Accountancy training – five tips

Accounting is a profession that can be entered after secondary school, A-levels, or university, making it an accessible career for those that wish to put in the work. My journey started in 2015 as a career change, but was (delightfully) interrupted by the arrival of my daughter in 2017. In late 2021, I completed my AAT and am now a qualified MAAT. I chose to continue my studies and am about to sit my final certificate level exam for ICAEW ACA Level 7 Apprenticeship with BPP.

From my experience, getting to qualified status is no easy feat and requires commitment and dedication. In this article, I have compiled five steps for accountancy training mastery, so whether you are considering becoming an accountant, or have already started your training, hopefully you’ll be able to make use of these insights.

Find a great mentor!

Finding a great mentor may not be just one person, it could be a couple of team members covering different key areas of the firm who value your professional development. Having a mentor/s that you feel comfortable enough to approach with any topic or situation, and who can give much-needed advice, can be pivotal for career progression.

Question, question, question

Is there such a thing as too many questions as a trainee? Never! If there is something that you do not understand or requires further explanation, then it is best to ask away. Whether it is further advice on your training/studies, or asking for more information from a client, never guess or assume. If you don’t question everything, how will you gain further understanding and develop your knowledge and skills.

Get organised

When you first become a trainee, you may not initially have strict deadlines, but it is key to get into the practice of working to a set date for jobs allocated to you. It is a good idea to ask your line manager, “When do you need this back for review?” to prevent delays in completion. Get yourself used to deadlines and forward-planning from the off, as later in your career these will become crucial and a standard part of your working routine. The use of online planners and shared worklists are also essential tools to keep on top of work allocation.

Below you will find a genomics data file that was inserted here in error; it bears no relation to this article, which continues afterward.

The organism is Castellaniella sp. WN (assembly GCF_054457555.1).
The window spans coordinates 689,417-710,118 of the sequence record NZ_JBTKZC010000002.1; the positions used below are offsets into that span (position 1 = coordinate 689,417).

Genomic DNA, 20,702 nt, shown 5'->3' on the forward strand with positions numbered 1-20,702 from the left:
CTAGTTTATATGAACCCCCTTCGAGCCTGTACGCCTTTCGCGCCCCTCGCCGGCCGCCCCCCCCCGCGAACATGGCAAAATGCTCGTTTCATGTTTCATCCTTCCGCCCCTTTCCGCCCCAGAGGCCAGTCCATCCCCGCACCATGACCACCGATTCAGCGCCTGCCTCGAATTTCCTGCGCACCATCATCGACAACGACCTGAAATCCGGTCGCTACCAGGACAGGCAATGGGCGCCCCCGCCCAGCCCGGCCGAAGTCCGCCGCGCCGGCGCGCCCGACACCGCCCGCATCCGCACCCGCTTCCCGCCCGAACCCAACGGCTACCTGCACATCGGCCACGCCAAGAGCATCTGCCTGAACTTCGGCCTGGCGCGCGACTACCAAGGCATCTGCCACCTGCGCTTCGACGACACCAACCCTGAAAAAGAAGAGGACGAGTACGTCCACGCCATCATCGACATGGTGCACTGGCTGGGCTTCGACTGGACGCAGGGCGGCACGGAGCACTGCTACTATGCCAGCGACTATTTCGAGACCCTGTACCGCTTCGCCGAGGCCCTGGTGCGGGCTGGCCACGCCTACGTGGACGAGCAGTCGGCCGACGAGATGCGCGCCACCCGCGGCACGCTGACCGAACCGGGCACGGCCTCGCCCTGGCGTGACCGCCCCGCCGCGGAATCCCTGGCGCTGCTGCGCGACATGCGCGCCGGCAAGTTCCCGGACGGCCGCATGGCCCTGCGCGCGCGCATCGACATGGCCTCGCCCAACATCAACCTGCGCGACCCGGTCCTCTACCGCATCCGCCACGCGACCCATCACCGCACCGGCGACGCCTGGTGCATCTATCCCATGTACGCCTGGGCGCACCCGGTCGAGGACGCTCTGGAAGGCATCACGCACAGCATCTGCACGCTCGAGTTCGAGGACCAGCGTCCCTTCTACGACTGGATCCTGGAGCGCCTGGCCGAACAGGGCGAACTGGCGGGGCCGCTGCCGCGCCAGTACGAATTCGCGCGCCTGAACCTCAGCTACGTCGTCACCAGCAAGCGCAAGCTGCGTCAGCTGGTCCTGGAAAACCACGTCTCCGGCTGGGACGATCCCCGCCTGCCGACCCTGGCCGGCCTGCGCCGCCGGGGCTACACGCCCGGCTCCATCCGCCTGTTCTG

Keep up to date with technology

Technology changes at such a rate that it is important to keep up to date with key software and any changes that may arise. Working in practice I have found that all clients use a variety of software and accounting systems. Although you may not need to know all of them inside out, it is useful to be aware of, and understand, the most popular software used within your firm. Software such as Xero, Dext and QuickBooks have online training resources for users to really get to grips with their features.

Be proactive with your training & development

Asking for feedback is key for understanding the outcome of any work produced. Constructive criticism may sometimes feel like you ‘could do more’ or ‘do better next time’, but it is surprising how often getting something wrong, or omitting information, ensures you get it right in the future. As well as actively asking for feedback, show your line manager/mentor that you are being proactive by spending a little extra time researching the company for which you are drafting.

When it comes to studying and training, remember that organisation is key. Try to keep a focused study plan/routine and stick to it as rigorously as possible! Understand how many hours are needed for each syllabus and structure this around your work/life schedule. Exam results show that ‘you get out what you put in’, so practice, practice, practice is key to success. Also remember to keep a healthy balance between work, life, and studying – like accounting itself, the balance is critical!